The unusual developing market
and laptop sales to millions of first-time computer buyers in Indonesia are helping save Intel's bottom line. According to the Wall Street Journal sales of desktops and laptops that use Intel’s chips are expected to surge in Southeast Asia’s largest economy. The country is seeing its average income go up and enable more people to buy computers.
While Chipzilla has been struggling in more-developed markets, it seems that Indonesia is rocketing. The company’s Indonesian sales might climb more than 20% this year, said Uday Marty, Intel’s Singapore-based managing director of Southeast Asia.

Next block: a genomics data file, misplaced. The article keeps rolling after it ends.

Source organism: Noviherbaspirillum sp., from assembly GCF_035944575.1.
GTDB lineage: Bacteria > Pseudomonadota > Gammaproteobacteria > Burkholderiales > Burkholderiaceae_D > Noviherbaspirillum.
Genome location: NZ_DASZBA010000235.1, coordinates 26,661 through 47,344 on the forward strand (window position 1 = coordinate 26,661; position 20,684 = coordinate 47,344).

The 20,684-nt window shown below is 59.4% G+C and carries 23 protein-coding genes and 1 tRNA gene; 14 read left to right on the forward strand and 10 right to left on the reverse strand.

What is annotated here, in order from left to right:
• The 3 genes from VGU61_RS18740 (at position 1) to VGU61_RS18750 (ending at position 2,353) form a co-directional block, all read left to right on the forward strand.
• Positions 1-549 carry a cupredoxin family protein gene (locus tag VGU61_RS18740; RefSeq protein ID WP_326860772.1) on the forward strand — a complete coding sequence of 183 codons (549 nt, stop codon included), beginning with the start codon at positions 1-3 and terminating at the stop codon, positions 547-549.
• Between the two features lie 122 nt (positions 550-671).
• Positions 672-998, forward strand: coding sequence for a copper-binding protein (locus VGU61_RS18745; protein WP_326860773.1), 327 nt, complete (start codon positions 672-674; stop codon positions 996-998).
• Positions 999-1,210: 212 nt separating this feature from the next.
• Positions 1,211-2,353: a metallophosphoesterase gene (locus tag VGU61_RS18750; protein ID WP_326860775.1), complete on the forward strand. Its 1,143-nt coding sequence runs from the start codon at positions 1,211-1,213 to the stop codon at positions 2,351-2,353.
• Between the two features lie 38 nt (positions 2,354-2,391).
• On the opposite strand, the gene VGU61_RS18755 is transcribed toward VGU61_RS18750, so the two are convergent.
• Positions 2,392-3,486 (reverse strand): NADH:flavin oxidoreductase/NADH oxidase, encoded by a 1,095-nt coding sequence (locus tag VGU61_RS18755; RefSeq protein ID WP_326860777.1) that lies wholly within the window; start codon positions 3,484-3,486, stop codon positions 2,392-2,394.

And with fewer than one in 10 Indonesians owning computers, there is a lot of room to continue growing at that rate, he said.
The country has 240 million people and more than 50 per cent are less than 30 years old. This means they are more likely to buy computers once they can afford them.